For Zulu film anoraks

#9
Pox_Dr said:
Bwyso i mewn dangnefedd
Sorry to tell you this mate but I think your keyboard is knackered. I could'nt make heads or tails of what you typed.
 
#10
rebel_with_a_cause said:
Pox_Dr said:
Bwyso i mewn dangnefedd
Sorry to tell you this mate but I think your keyboard is knackered. I could'nt make heads or tails of what you typed.
You heathen englishman :twisted:

Welsh for

Rest in peace


Invictus_88 said:
Not just that, but most of the soldiers were English.
Of the 24th Regt. at the defence, the numbers (Source: 'The Noble 24th. by Norman Holme), 49 were English, 18 Monmouthshire, 16 Irish, 1 Scottish, 14 Welsh and 21 whose nationality has not been fully established.
 
#11
Great film but full of inaccuracies. I've always thought it ironic that the real Henry Hook VC was a model soldier, teetotaller and non-conformist lay preacher.
 
#12
There were very few regiments that were wholly English, Irish ,Welsh or Scottish but they were all British and that's the strength of the British army the fact that nationalism doesn't rear it's ugly head in the ranks. We'll leave that to the politicians.
 
#13
Pox_Dr said:
rebel_with_a_cause said:
Pox_Dr said:
Bwyso i mewn dangnefedd
Sorry to tell you this mate but I think your keyboard is knackered. I could'nt make heads or tails of what you typed.
You heathen englishman :twisted:

Welsh for

Rest in peace


Invictus_88 said:
Not just that, but most of the soldiers were English.
Of the 24th Regt. at the defence, the numbers (Source: 'The Noble 24th. by Norman Holme), 49 were English, 18 Monmouthshire, 16 Irish, 1 Scottish, 14 Welsh and 21 whose nationality has not been fully established.
They had one Jock? No wonder the Zulus ran away! :twisted:

Unhand my coat, sir!
 
#14
Hard to believe but even back then the zulu wars cost Britain something like £ 5 million. And it was like today, a volunteer army.


Just to add, the average TOM at Rorkes drift was aged 23 years old.

Dont mean to be a boring git!
 
#15
armies said:
Hard to believe but even back then the zulu wars cost Britain something like £ 5 million. And it was like today, a volunteer army.


Just to add, the average TOM at Rorkes drift was aged 23 years old.

Dont mean to be a boring git!
But Britain was getting a return for its investment in terms of raw materials etc taken from Africa and for that matter the rest of the Empire. What are we getting out of 'Stan and the Sandpit?
 
#16
rebel_with_a_cause said:
armies said:
Hard to believe but even back then the zulu wars cost Britain something like £ 5 million. And it was like today, a volunteer army.


Just to add, the average TOM at Rorkes drift was aged 23 years old.

Dont mean to be a boring git!
But Britain was getting a return for its investment in terms of raw materials etc taken from Africa and for that matter the rest of the Empire. What are we getting out of 'Stan and the Sandpit?
Opium and suicide bombers respectively.
 
#17
Needle_Point said:
rebel_with_a_cause said:
armies said:
Hard to believe but even back then the zulu wars cost Britain something like £ 5 million. And it was like today, a volunteer army.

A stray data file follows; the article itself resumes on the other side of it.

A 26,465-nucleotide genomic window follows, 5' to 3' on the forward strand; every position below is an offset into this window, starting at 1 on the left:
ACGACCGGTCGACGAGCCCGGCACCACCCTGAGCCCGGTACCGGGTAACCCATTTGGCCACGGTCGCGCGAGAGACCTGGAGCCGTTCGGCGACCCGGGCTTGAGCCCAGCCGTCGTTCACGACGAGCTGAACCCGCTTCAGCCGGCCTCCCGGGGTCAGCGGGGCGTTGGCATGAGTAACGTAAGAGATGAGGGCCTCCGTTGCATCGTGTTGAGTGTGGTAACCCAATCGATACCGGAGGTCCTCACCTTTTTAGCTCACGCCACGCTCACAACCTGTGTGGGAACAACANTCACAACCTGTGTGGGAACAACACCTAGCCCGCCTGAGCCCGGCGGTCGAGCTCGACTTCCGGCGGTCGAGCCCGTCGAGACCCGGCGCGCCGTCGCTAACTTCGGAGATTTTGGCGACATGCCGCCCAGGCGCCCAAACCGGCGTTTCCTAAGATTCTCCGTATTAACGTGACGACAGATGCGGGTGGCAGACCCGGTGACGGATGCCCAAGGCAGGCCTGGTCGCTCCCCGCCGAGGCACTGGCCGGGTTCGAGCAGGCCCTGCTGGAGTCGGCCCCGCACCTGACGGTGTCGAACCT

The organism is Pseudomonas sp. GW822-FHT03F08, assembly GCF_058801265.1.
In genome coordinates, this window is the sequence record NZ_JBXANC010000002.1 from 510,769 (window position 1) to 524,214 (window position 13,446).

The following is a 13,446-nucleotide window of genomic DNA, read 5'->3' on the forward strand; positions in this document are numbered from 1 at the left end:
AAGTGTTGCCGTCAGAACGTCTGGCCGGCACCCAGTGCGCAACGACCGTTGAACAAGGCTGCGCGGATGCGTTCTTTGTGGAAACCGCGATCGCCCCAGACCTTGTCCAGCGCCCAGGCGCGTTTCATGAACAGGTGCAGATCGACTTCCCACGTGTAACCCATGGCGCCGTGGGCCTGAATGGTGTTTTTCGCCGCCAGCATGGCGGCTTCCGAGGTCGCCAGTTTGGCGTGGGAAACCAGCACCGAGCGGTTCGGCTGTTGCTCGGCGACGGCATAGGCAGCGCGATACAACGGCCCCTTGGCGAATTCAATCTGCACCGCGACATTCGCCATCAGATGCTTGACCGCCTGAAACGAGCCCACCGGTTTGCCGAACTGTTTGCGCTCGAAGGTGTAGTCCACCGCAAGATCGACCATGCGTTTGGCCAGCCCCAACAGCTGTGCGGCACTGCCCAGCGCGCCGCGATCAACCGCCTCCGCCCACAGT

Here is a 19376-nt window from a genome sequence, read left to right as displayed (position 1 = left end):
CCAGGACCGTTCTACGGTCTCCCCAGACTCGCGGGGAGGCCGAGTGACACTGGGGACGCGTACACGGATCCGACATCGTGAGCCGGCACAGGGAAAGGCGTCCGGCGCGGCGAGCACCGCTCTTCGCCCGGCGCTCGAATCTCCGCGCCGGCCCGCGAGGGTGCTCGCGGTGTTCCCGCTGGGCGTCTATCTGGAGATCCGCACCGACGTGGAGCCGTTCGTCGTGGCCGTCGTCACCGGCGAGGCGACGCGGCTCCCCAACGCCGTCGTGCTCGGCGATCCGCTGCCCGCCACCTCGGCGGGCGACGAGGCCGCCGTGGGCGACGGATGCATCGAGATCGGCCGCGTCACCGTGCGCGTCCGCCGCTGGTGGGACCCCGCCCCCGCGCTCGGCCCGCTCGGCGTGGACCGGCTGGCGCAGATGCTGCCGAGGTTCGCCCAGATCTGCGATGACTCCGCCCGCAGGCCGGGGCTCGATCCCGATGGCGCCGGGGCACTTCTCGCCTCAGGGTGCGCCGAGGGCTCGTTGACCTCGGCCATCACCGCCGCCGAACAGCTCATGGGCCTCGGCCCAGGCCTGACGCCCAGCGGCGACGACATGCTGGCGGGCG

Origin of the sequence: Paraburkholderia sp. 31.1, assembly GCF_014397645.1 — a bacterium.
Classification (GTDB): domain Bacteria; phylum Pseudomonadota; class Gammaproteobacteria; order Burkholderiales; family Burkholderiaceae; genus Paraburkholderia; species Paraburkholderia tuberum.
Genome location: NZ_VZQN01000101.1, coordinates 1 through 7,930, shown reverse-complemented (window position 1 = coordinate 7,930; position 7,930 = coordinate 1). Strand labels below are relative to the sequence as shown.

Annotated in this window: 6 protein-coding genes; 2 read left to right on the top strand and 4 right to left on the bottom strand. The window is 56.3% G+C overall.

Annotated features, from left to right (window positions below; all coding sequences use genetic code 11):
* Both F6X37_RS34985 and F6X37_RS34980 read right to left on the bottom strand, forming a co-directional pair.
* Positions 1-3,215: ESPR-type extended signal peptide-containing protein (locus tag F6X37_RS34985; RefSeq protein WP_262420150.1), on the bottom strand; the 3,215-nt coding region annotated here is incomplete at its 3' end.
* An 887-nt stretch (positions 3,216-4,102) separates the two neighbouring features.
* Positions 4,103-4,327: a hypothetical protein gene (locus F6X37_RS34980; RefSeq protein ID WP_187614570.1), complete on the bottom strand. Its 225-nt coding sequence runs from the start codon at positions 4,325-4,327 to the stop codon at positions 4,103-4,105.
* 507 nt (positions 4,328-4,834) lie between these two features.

Just to add, the average TOM at Rorkes drift was aged 23 years old.

Dont mean to be a boring git!
But Britain was getting a return for its investment in terms of raw materials etc taken from Africa and for that matter the rest of the Empire. What are we getting out of 'Stan and the Sandpit?
Opium and suicide bombers respectively.

Straying even further off the Zulu thread:

New kit and experience? The rights and wrongs of why we are there aside, imagine when we're not? Now that NI and virtually everywhere else has been drawn down I expect Mr Broon will be looking to save a few quid when it's all over.

Also, I'm not big on conspiracy theories but - 'War generates business and business types donate the huge sums of cash that gets politicians elected - discuss.'
 
#18
At Rorke's Drift, eleven Victoria Crosses were awarded. Seven to the 2nd Battalion, 24th (2nd Warwickshire) Regiment of Foot, one to the Army Medical Department, one to the Royal Engineers, one to the Commissariat and Transport Department and one to the Natal Native Contingent
http://www.rorkesdriftvc.com/

VCs were awarded to the following seven members of 24th (2nd Warwickshire) Regiment of Foot,

Hitch was born at Chase Side, Southgate, London on 29th. November 1856
Williams was born in Merthyr Road, Abergavenny as John Fielding.
William Jones was born in Bristol in 1839. He was attested at Birmingham in December 1858 aged 19 years
Robert Jones was born at Raglan, Monmouthshire in August 1857.
Harry Hook was born at Churcham in Gloucestershire in 1850.
Cpl William Allen: . . . born in a little village south of Berwick-on-Tweed in Northumberland. Enlisted at York in October 1859 aged 15 years.
Lt Gonville Bromhead: The family home was in Thurlby Hall, Newark. Born at Versailles in August 1845.

2/7 = 28% of the Regiment's VCs went to Welshmen.
2/11 = 18% of the total VCs issued went to Welshmen.

Deduction: They might have sung "Men of Harlech" over the mealie bags - but I'll bet they didn't know all the proper* words, and they would - all bar 2 - have been flat.[hr] * Hitch - or (more likely) Hook - would have had a 'rugby song' version to offer, no doubt. [hr]O - nearly forgot - Needle_Point - you missed out of your list "the entirely avoidable contempt and antagonism of a large proportion of the world's population" 8) 8)
 
#19
The film was seriously flawed. For a more fantastical - if somewhat revisionist - account read this.
 
#20
Also, anorakish, but didn't the soldiers also wipe their helmets in tea and that they weren't white but...er....tea coloured? I read it somewhere, long time ago....
 

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